The first, entitled "Passport of a Religious Association," is three pages long and has 17 questions, several of which expand into sub-sections. After asking for basic information about a religious community -- the name, address, telephone number and email address, as well as registration information and the location of the higher religious body the community is part of -- questions become more wide-ranging. The name and place of work of the leader must be given, as well as how often a community meets for worship. The form asks for the number of congregation members, their ethnicity ("Kazakh, Russian, German, Korean, Tatar") and an age breakdown in four bands, the first of which is "up to 18 years." Also required is a breakdown by gender, as well as by profession ("pensioners, workers, state officials, teachers, doctors, university and college students, unemployed").
Other questions cover foreign citizens invited officially to work with the community, religious literature, religious education, charitable work the community is involved in, contacts with other religious communities, contacts with the media, "the most influential and authoritative people in the community," "the most popular political parties and social organisations in the community," "the most severe problems worrying
parishioners" and "facts demanding attention on the part of state bodies."
Officials demanded in 2006 that unregistered Baptist Churches across Kazakhstan complete this questionnaire and apply for state registration. As Ninel Fokina of the Almaty Helsinki Committee has pointed out, this violates paragraph 1 of article 19 of the Kazakh Constitution, which states: "Everyone shall have the right to determine and indicate or not to indicate his national, party and religious affiliation."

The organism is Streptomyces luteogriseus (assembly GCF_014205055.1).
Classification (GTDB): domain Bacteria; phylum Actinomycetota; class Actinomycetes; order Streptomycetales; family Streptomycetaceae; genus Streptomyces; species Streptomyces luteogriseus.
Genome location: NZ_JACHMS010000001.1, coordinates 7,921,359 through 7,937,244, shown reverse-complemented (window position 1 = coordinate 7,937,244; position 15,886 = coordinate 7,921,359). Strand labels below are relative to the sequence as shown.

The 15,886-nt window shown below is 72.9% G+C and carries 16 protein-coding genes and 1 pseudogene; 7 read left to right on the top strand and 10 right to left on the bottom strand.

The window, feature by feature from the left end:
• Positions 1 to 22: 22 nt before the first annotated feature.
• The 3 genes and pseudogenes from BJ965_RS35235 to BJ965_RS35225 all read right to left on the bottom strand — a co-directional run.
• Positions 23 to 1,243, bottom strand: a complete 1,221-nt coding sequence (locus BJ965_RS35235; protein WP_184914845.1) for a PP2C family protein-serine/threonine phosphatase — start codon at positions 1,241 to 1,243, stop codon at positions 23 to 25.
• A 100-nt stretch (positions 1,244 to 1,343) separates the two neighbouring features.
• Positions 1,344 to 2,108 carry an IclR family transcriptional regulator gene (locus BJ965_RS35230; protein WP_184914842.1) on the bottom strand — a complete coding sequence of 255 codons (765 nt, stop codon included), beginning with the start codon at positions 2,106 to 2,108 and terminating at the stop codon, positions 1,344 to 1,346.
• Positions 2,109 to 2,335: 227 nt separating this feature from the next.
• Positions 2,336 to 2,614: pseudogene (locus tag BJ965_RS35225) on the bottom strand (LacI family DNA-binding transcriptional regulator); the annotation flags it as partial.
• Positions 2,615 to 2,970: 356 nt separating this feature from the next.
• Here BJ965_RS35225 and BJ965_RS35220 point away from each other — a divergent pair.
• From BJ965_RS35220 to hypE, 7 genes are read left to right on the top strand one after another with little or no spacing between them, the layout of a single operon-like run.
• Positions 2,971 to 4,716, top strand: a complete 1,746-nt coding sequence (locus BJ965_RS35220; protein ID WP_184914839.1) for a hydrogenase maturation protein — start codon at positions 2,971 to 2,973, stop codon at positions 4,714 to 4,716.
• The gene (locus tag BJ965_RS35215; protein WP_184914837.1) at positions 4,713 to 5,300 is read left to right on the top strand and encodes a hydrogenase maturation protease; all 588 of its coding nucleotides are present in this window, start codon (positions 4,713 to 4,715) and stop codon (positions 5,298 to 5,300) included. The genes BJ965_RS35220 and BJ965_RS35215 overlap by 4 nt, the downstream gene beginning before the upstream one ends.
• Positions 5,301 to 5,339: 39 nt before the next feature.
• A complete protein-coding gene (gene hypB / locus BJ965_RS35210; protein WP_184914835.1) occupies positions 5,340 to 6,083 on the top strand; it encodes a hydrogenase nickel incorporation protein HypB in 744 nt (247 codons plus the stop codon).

The second questionnaire, entitled "Reference for the Leader," is two pages long and has 29 questions in three sections covering the leader, the leader's family and "extra information." The leader is asked to provide full personal information, including place and date of birth, religion, ethnicity, details of education, military service (or the reason if the leader has not done military service), and knowledge of foreign languages. The leader is asked to say how many times he or she has been married and whether he or she has ever been prosecuted under the Criminal Code or Code of Administrative Violations. The form asks about "elected duties, experience of administrative work and political popularity," as well as about which media articles the leader features in or has written. The full names of "close friends and comrades" must be listed. Leaders are also asked to list their hobbies.
The family section of the form also asks for details of parents and spouse, including their full names, places and dates of birth, ethnicity, religion, education, work and knowledge of languages. Full details on children also have to be given, as well as information on organizations they belong to and social activity they engage in.
Forum 18 says that both questionnaires violate article 18 of the Kazakh Constitution, paragraph 1 of which states: "Everyone shall have the right to inviolability of private life, personal or family secrets, protection of honour and dignity."
Hare Krishna devotees have complained to Forum 18 in 2006 about yet another intrusive questionnaire, which -- amongst other detailed questions -- enquires into the social classes of members, community printing facilities, foreign missionaries and sources of community.
The text of the two questionnaires being distributed in different parts of Kazakhstan at present is very similar. However, the questionnaire on religious leaders has been amended slightly in recent years. One questionnaire given to religious community leaders in Akmola Region (around the northern town of Köshetau) in 2005 -- of which Forum 18 has a copy -- is spread over three pages and has minor differences compared with the current form. Present in the 2005 form but absent from the latest form is a question both about the leader and the leader's spouse: "Sign under the Oriental and Zodiac calendar." The 2005 form also had a question requiring leaders to list the "membership in organizations and social activity" of their children, which has been removed in the current version.